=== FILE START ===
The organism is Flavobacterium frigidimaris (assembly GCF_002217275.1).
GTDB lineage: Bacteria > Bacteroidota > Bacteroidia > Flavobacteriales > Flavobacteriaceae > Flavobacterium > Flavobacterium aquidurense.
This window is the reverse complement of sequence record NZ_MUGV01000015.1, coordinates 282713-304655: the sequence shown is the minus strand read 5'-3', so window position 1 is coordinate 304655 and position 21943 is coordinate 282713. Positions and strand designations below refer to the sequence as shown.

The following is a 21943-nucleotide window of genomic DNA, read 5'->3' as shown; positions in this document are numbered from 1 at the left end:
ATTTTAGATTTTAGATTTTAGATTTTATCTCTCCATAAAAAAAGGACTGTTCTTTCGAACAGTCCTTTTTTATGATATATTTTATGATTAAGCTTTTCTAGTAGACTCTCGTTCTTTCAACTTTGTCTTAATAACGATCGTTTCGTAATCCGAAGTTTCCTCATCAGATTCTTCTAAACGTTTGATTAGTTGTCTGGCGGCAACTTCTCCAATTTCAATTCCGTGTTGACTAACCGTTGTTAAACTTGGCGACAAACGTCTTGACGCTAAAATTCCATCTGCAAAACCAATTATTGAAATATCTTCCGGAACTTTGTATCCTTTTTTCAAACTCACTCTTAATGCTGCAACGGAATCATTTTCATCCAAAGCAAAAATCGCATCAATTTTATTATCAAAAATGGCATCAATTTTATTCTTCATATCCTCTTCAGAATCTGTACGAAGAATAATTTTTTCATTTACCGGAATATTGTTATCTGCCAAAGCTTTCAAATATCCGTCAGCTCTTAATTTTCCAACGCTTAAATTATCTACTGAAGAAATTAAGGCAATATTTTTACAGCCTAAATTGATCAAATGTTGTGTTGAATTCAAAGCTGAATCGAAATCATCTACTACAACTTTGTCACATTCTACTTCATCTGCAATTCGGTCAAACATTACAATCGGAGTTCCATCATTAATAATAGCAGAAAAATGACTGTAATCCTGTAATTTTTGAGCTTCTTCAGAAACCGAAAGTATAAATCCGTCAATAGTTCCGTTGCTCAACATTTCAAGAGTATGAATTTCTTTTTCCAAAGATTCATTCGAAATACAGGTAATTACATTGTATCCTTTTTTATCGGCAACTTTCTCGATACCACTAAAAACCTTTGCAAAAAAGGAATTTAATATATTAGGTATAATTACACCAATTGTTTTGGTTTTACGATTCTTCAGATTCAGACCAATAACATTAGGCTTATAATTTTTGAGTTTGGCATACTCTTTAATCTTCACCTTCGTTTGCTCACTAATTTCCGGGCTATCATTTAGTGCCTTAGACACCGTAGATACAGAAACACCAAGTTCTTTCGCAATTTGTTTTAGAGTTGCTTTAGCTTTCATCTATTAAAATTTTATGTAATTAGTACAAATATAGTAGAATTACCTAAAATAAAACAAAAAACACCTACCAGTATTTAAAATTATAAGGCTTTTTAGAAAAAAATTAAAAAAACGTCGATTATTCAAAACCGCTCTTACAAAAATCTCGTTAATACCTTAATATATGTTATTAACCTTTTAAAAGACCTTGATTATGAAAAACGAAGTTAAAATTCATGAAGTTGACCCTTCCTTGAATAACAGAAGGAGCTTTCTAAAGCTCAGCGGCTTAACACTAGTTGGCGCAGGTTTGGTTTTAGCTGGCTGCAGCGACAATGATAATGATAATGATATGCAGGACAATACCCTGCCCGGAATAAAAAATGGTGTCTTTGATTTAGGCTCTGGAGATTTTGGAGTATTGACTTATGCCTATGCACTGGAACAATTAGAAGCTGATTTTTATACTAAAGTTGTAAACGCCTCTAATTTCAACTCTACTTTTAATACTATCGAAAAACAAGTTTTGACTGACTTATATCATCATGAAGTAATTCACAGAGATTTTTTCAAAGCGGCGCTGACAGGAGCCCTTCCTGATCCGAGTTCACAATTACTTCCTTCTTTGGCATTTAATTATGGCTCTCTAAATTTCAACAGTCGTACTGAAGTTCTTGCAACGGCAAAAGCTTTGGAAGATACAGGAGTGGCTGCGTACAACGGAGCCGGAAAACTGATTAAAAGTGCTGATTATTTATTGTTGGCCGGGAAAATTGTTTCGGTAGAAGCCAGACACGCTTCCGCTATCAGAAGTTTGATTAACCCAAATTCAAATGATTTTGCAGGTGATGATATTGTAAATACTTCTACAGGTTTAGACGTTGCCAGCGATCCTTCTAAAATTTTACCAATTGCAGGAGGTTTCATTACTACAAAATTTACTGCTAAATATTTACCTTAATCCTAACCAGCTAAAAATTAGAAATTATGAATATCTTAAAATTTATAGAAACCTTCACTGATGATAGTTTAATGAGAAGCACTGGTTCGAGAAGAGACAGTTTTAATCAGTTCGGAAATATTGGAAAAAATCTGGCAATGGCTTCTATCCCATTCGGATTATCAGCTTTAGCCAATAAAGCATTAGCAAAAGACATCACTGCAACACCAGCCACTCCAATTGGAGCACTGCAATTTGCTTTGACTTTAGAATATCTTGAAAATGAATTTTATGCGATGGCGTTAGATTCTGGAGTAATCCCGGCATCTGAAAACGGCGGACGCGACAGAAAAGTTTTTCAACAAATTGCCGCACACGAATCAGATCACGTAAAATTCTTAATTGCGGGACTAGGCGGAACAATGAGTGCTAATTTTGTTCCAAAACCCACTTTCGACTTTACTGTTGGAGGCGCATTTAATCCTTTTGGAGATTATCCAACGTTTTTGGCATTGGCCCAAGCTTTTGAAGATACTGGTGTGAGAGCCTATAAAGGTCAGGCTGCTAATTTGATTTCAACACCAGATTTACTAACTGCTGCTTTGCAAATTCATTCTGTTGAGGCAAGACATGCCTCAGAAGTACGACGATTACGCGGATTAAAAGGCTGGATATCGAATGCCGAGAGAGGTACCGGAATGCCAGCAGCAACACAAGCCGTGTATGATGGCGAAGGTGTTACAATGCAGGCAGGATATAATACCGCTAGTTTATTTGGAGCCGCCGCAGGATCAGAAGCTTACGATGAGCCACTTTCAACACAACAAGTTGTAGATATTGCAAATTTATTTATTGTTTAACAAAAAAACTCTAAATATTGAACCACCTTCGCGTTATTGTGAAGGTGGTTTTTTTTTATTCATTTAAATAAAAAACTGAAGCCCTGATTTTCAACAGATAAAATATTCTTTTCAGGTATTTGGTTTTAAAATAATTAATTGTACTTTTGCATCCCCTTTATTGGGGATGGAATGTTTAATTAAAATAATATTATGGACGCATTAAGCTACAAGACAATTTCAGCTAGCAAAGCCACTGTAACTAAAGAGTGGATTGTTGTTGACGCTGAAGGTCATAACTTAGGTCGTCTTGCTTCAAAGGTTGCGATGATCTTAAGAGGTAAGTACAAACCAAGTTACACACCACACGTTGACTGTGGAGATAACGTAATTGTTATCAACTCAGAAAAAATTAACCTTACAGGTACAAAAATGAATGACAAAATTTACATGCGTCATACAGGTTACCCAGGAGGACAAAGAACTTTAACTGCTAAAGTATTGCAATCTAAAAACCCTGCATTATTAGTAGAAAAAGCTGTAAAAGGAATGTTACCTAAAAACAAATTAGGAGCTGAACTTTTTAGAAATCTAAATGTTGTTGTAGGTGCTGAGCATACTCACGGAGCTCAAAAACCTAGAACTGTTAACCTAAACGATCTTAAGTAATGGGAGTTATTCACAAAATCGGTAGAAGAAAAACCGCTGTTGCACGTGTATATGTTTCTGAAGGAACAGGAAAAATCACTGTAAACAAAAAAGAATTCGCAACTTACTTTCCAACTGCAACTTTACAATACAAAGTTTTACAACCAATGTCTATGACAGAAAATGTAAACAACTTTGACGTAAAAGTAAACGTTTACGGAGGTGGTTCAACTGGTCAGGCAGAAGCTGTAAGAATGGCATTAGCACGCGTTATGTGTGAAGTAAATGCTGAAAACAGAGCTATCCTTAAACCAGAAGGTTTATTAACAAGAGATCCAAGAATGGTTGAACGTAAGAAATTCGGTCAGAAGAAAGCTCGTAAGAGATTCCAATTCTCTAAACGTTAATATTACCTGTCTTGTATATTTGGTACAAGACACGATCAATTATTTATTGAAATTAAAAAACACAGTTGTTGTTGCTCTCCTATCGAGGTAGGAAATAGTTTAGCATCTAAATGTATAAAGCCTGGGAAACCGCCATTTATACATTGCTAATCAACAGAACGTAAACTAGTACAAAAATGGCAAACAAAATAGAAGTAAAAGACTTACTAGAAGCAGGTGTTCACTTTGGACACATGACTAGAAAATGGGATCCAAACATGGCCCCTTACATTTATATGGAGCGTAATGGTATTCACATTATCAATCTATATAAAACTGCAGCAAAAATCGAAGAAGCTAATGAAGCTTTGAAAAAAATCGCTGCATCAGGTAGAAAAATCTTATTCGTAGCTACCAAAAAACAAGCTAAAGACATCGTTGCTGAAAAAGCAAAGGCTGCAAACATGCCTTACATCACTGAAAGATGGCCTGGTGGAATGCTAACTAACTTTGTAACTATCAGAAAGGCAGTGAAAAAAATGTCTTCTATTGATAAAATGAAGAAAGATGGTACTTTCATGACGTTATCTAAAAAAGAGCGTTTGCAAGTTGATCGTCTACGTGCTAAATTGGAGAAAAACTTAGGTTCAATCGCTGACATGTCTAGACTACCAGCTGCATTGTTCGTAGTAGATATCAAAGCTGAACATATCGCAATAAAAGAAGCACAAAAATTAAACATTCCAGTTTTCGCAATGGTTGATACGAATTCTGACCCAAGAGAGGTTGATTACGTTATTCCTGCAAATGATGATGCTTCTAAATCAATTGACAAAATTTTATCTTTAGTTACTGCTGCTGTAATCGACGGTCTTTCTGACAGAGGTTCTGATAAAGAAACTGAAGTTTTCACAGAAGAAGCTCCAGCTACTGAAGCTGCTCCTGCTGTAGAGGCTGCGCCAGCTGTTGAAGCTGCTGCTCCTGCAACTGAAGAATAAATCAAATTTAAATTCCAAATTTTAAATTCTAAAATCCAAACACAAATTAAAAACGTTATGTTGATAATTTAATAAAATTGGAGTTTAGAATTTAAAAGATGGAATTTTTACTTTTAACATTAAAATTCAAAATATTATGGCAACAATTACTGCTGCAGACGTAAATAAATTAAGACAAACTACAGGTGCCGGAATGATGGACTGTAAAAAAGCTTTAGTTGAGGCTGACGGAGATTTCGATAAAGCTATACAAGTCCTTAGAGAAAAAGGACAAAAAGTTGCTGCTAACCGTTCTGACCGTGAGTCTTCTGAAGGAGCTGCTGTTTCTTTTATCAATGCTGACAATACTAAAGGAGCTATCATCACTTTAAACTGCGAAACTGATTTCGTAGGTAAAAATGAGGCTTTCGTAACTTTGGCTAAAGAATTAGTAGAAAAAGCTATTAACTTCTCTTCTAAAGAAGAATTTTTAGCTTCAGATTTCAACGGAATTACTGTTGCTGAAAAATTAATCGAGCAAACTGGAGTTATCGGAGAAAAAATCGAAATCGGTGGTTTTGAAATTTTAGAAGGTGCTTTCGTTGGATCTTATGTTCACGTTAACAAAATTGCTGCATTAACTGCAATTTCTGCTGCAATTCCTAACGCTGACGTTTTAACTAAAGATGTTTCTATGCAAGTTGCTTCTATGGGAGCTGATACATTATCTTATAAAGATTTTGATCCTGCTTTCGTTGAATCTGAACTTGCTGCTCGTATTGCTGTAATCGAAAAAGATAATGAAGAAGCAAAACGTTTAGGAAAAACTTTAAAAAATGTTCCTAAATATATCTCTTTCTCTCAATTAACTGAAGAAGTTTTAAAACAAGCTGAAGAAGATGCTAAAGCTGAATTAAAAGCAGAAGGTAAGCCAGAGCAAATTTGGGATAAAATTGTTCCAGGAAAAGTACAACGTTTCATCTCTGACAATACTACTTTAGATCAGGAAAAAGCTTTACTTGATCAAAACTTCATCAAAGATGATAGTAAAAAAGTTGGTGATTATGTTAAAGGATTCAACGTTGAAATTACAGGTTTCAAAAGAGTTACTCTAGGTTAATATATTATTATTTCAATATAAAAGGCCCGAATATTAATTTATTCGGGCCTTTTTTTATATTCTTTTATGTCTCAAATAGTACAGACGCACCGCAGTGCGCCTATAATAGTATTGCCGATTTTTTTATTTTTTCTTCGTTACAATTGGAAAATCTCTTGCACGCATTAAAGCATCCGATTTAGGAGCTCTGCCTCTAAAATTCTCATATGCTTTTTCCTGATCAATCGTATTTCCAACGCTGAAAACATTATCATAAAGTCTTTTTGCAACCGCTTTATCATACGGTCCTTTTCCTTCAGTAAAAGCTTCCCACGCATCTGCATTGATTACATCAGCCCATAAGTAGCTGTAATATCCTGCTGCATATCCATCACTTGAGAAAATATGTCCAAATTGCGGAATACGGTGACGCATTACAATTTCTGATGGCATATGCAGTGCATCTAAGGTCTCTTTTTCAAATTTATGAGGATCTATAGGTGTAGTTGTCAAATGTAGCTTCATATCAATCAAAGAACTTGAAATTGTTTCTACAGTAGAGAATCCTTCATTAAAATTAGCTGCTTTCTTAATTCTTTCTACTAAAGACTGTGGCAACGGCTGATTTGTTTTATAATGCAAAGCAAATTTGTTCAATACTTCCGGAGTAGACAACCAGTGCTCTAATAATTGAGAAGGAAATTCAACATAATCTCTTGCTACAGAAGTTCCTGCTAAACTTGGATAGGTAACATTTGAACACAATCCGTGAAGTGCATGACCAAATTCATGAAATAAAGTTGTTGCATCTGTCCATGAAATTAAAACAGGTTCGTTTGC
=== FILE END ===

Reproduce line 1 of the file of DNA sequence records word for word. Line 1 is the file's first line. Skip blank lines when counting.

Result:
The organism is Flavobacterium frigidimaris (assembly GCF_002217275.1).